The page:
Middle River Dispatches is a gumbo of posts about fly-fishing, conservation, politics and days afield.

What you can do to stop spreading aquatic nuisance species

Aquatic nuisance species are a growing concern in the fishing and boating community. While many of us who hunt and fish care a great deal about conserving and protecting our habitat, we may be ignoring a growing problem.

For many years, aquatic nuisance species, also called aquatic invasive species, were considered to be a problem in the west and Great Lakes, not here in Virginia.

You may have heard about whirling disease in the western rivers or New Zealand mud snails in trophy trout waters in Idaho, Montana and the Yellowstone National Park. Didymo or “rock snot” was fouling those waters as well.

Unfortunately for us, we now have to worry. Didymo, short for Didymosphenia geminata, has been found below the dams on the Smith River, the Jackson River and the Pound River.

According to the Virginia Department of Game and Inland Fisheries, “Didymo can smother streambeds and adversely affect freshwater fish, plants and invertebrate populations by depriving them of habitat. These stalks can form a thick brown mat, effectively covering the entire river channel.”

No one seems to know for sure how it got here. What is important is not to spread it.

What can we do?

Like many die-hard fisherman I was convinced that felt was the best bottom for my wading boots. Felt grips well on wet and algae covered rocks.

The problem with felt is it is also a great transport mechanism for mud and other junk that can hold microorganisms and aquatic invasive species.

I have used sticky rubber soled boots for the last five years. Recently, I replaced my old boots with Simms G4 Guide boots. Simms switched from AquaStealth and now uses a Vibram 360 lugsole. I have been using them this spring and am impressed with the way they grip.

Simms announced they would phase out felt soles on all of their wading boots, sandals and shoes by 2010.

“We know felt is not the only material that has spread invasive species and disease,” Simms president K.C. Walsh said. “But felt is surely part of the problem. At Simms, we’ve decided to be part of the solution.”

Simms however is not alone in moving away from felt. Trout Unlimited has asked all manufactures to drop felt by 2011.

At L.L. Bean, their Riverkeeper line uses AquaStealth. Mike Gawtry, Bean’s product line manager told me, “we are going to exit felt by 2010.”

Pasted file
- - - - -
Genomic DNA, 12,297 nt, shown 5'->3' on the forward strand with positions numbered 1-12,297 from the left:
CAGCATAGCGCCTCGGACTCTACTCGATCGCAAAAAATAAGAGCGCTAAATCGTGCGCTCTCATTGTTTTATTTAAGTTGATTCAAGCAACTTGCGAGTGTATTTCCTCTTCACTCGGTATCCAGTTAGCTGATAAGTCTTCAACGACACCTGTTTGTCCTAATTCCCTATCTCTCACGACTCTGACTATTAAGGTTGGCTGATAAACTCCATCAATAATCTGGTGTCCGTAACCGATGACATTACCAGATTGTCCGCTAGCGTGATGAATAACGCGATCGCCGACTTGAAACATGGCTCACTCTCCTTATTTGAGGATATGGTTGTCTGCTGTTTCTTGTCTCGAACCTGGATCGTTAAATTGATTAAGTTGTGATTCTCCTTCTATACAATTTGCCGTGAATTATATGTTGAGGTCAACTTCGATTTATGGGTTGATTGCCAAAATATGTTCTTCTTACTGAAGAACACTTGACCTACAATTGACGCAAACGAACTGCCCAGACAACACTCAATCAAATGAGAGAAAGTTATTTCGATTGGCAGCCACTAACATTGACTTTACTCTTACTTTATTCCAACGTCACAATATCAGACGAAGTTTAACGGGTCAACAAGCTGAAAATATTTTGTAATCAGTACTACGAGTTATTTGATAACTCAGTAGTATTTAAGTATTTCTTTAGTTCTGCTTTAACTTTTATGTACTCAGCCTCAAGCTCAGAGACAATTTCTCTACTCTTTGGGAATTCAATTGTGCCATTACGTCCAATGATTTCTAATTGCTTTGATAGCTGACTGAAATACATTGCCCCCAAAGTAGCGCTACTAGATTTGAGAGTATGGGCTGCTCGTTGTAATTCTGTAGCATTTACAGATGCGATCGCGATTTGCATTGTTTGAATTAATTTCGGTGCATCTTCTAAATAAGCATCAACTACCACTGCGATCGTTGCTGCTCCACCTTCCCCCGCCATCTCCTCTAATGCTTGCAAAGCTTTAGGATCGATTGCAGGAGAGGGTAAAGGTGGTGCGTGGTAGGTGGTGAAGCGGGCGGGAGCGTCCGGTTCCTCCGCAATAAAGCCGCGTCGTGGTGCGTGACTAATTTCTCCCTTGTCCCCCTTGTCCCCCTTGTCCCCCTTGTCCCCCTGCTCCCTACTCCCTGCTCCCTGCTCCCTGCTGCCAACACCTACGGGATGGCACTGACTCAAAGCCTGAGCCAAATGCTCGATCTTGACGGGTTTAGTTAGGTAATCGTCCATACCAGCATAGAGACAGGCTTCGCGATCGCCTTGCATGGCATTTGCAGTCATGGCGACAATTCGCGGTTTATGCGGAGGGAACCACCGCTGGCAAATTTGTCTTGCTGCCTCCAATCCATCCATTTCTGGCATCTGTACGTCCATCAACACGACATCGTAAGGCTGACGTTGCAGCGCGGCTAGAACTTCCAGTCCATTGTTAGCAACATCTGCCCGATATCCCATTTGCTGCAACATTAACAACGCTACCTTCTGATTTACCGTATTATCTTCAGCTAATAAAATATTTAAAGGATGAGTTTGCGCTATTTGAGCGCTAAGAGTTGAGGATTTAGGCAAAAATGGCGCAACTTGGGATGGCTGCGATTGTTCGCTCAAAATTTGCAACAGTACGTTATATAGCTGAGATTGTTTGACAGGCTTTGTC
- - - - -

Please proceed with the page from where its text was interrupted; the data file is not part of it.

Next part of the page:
A nice touch and typical of L.L. Bean is the cleaning brush they include with the boots.

Orvis offers a sticky rubber boot in the Clearwater Navigator Rubber Sole Shoe and the Side-Zip Brogue Boots. Both boots have studs in the rubber soles.

“Orvis uses its own sticky rubber compound,” Tim Daughton product development specialist at Orvis told me. “We plan to continue to expand the non-felt options.”

Cloudveil’s 8X grippy rubber boot uses a Vibram Idrogrip sole. The tread pattern is different from the others resembling a car tire tread.

Patagonia uses its own Star Tread sticky rubber. I have not used their boots but knowing the company I expect the boots work well, folks I trust confirmed that.

Bill Dawson, a sales representative for Cloudveil worries that anglers may think just getting new boots is going to solve the problem. Dawson notes there are other pathways like fabric, laces, crevices that can carry bad stuff from place to place.

Bill Klyn, Patagonia’s marketing manager says anglers need to change their behavior as well as the soles of their boots. “inspect, clean and dry needs to be the mantra for all anglers now.”

Inspect your gear to get the plants, mud and debris off. Next, take a moment to rinse and scrub your boots and waders streamside or at home to make sure all the mud and debris is off. Then if you can, let it dry before fishing in different water.

Learn more and take the Clean Angler Pledge at http://www.cleanangling.org. Hat tip to @roughfisher on Twitter.

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